Three Smart Girls (1936)
For my inaugural mad movie challenge from Kristina at Speakeasy I have been assigned the debut film for Edna Mae Durbin. Soon to be world famous as Deanna Durbin and according to legend, rescuing Universal Pictures from bankruptcy. She had previously appeared in a musical short with fellow child star about to make good Judy Garland for MGM studios where she was on a 6 month contract. Upon her release she found herself at Universal going before the cameras for her first of 21 feature films. Universal was obviously building her up for the star treatment as she is billed in the opening credits as Universal’s New Discovery.
The film itself plays like an earlier version of The Parent Trap at times with Durbin and her two sisters played by Nan Grey and Barbara Read attempting to put their long divorced parents back together when it is learned that Father is engaged to a much younger woman. Slapstick ensues when Mother/Daughter team Alice Brady and Binnie Barnes set out to land the girls Father played by Charles Winninger for his money. The girls with the help of young and handsome Ray Milland set about stopping the nuptials and hopefully get Mom and Dad back together again.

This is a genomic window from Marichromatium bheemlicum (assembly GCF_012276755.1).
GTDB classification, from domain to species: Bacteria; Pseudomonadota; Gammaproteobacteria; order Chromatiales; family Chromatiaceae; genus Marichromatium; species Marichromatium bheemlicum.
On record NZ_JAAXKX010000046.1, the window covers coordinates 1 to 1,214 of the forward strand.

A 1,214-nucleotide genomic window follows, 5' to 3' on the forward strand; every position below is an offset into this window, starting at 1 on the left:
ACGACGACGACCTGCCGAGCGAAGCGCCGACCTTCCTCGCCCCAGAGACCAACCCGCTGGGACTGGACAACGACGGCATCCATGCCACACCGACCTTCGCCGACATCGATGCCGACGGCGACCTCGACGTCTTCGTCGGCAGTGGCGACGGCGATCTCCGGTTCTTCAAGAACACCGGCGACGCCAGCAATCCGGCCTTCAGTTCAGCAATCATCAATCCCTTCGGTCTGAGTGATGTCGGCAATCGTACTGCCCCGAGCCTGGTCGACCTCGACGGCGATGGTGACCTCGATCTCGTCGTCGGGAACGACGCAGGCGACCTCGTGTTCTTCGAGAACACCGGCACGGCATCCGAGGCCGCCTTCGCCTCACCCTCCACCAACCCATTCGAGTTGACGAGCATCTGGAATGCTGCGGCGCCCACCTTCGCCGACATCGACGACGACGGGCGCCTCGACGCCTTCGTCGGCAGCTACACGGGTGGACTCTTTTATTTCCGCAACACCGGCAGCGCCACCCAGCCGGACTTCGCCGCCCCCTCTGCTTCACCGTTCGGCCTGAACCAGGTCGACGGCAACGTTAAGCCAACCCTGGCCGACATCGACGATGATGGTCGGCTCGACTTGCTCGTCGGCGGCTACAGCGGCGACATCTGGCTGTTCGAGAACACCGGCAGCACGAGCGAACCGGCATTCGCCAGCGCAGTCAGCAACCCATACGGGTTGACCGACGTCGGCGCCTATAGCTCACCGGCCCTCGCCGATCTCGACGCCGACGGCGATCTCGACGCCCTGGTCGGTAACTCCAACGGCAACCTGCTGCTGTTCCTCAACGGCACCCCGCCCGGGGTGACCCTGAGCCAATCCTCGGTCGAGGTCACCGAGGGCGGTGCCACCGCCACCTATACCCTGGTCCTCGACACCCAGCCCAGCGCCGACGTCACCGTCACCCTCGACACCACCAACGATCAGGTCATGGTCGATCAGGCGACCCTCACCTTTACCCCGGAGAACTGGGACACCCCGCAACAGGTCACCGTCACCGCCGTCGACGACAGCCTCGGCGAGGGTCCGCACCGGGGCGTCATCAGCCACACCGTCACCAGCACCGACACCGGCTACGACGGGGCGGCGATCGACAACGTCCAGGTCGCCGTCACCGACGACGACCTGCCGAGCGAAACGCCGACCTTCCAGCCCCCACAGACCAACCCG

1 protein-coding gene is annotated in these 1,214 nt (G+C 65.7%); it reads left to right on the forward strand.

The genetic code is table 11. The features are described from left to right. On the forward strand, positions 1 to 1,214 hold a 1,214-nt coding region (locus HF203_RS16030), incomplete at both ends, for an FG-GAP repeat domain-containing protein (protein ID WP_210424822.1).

Durbin herself was already singing on radio by the time this film was released and her appearance here is as a feisty young teenager who isn’t one to sit back when she wants to set things in motion. Almost comparable to our friend at MGM, Andy Hardy. Unlike the Hardy films, this one only produced one sequel in 1939, Three Smart Girls Grow Up.
Both films were directed by Henry Koster who is perhaps best known for filming the sentimental Harvey and the popular Biblical epic The Robe. As for Deanna’s singing voice, it is beyond her years and seems to be that of a much more mature woman. The film begins with her singing as if to showcase her right from the opening frames and she’ll sing twice more before the fadeout.
Like so many other leading men of the 40’s and 50’s, Ray Milland got his start playing young romantic minded men in the 30’s and it’s easy to see that he would be around for years to come. Some good laughs come at the expense of Mischa Auer as a would be suitor to Barnes and Superman fans will be sure to recognize Perry White from the George Reeves series, John Hamilton.
The film is an easy going screwball comedy/musical with some genuine laughs along the way. For me this viewing is a discovery as opposed to a rediscovery and I thank fellow film fan Kristina for the challenge. Be sure to head over to the Speakeasy to check out her challenge movie.